These membranes produce 15 to 40% caustic soda solutions virtually free of chloride, compared to a mixture of about 15% NaOH / 15% NaCl from asbestos diaphragm cells which then required much higher energy costs for separation and concentration to 50% NaOH. It is of interest that aluminium and chloroalkali are not immune to the environmental, energy and feedstock problems mentioned above. The USA is witnessing a shift away from aluminium manufacture because of lower energy and raw material costs in Europe and China.32 Likewise, chloroalkali is experiencing pressure from decreased sales of chlorine because of polychlorinated hydrocarbons found in chlorine-bleached pulp products and their harmful impact.33 As a result, bleaching of pulp by ClO2, produced from chloride, is on an downswing, while other non-chlorinating bleaches such as H2O2, O3 and persulphate are strengthening. The price of caustic soda has escalated at this time,34,35 and salt splitting by electrodialysis of salts like Na2SO4, to produce caustic soda and sulphuric acid, is being actively investigated by a number of companies.36-41

2.2. Organic chemicals

Industrial scale electrochemical processing of organic chemicals has been performed from about the turn of the century with production in the early years42 of chemicals such as benzidine, sorbitol, mannitol, pinacol, vanillin, hydroquinone, p-aminophenol, chloroform, iodoform, chloral, anthraquinone and indigo. Only two chemicals of this list, namely p-aminophenol and anthraquinone, have survived to present. However, many new processes have emerged and about 140 have been piloted. At least over 70 are now commercially available worldwide. The electrohydrodimerisation of acrylonitrile to adiponitrile developed by Monsanto in the early 1960's remains the largest volume process.43,44 Pletcher and Walsh,18 Pütter,6 Steckhan7 and Degner,8 among others, presented an extensive list of commercial and pilot scale electroorganic processes of considerable interest. Here, Table 2 lists examples of recent on-going commercial scale processes, piloted processes which have not reached commercialisation, and processes which had been commercialised but discontinued for various reasons. Significantly, the criteria for success include: (i) higher product selectivity than chemical routes; (ii) lower energy costs; (iii) less expensive/more readily available feedstock; (iv) minimised pollution problems; (v) less hazardous route; (vi) electrochemical route maintains the competitive edge through improved, proprietary technology. In contrast, those electrochemical processes which tend to fail are characterised by one or more of the following: (i) alternative catalytic routes are discovered based upon H2 or O2 (e.g. sorbitol and propylene oxide); (ii) alternative chemical routes are discovered, thereby bypassing an electrochemical intermediate (e.g. pinacol); (iii) the electrochemical product is a pollutant (e.g. tetraalkyl lead) or a carcinogen (e.g. benzidine); (iv) the market vanishes or may not have really existed.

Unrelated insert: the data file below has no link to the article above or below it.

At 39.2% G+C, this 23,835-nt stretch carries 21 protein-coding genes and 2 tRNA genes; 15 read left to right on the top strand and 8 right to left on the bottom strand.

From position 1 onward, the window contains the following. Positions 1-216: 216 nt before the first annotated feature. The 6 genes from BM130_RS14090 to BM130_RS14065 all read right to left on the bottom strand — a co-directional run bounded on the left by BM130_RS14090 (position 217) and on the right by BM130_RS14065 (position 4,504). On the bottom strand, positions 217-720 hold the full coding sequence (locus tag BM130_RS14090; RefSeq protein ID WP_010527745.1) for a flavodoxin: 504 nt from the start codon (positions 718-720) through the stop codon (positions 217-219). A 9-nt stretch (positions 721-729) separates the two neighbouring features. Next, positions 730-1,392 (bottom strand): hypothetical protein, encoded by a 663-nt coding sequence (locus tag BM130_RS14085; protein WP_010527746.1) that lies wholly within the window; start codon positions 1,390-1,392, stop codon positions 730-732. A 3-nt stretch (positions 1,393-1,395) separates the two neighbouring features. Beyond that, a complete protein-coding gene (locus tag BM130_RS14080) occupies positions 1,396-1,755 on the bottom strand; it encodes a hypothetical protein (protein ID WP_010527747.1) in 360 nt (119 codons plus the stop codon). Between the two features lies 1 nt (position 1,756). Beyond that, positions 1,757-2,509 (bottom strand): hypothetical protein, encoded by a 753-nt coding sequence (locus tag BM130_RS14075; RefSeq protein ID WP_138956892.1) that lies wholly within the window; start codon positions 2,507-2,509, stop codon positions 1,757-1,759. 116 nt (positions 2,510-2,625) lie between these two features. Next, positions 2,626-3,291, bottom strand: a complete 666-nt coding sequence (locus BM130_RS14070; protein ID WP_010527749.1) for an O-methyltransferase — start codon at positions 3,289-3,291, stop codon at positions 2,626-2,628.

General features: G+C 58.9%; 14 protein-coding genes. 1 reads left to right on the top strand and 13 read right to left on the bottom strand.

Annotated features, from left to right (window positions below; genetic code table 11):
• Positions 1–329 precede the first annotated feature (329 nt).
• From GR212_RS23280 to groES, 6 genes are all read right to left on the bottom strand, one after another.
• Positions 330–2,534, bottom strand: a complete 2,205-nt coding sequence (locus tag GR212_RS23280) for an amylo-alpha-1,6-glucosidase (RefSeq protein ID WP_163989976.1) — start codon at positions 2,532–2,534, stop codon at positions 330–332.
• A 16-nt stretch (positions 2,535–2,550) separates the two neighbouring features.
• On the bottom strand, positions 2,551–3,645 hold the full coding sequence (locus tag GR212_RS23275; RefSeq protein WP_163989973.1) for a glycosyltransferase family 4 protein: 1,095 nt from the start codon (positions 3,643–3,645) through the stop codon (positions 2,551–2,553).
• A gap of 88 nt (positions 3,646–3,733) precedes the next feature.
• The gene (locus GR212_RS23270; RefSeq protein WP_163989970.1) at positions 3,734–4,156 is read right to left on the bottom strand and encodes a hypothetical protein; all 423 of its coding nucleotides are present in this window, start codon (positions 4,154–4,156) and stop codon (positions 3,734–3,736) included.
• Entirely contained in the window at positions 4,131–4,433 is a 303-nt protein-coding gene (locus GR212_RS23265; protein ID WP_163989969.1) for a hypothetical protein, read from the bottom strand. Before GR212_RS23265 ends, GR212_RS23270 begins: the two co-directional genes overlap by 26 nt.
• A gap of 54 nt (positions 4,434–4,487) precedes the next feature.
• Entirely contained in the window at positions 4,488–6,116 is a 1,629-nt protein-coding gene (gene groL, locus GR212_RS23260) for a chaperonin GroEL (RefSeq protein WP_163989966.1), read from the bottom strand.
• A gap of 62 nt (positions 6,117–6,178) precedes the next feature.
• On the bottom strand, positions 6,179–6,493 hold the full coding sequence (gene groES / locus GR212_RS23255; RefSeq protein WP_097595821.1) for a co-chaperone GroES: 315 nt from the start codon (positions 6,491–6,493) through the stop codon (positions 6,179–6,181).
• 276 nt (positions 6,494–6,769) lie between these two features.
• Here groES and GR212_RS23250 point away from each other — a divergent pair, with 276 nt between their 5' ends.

The following compares a few electroorganic processes and highlights the wide range of available possibilities.

2.2.1. Adiponitrile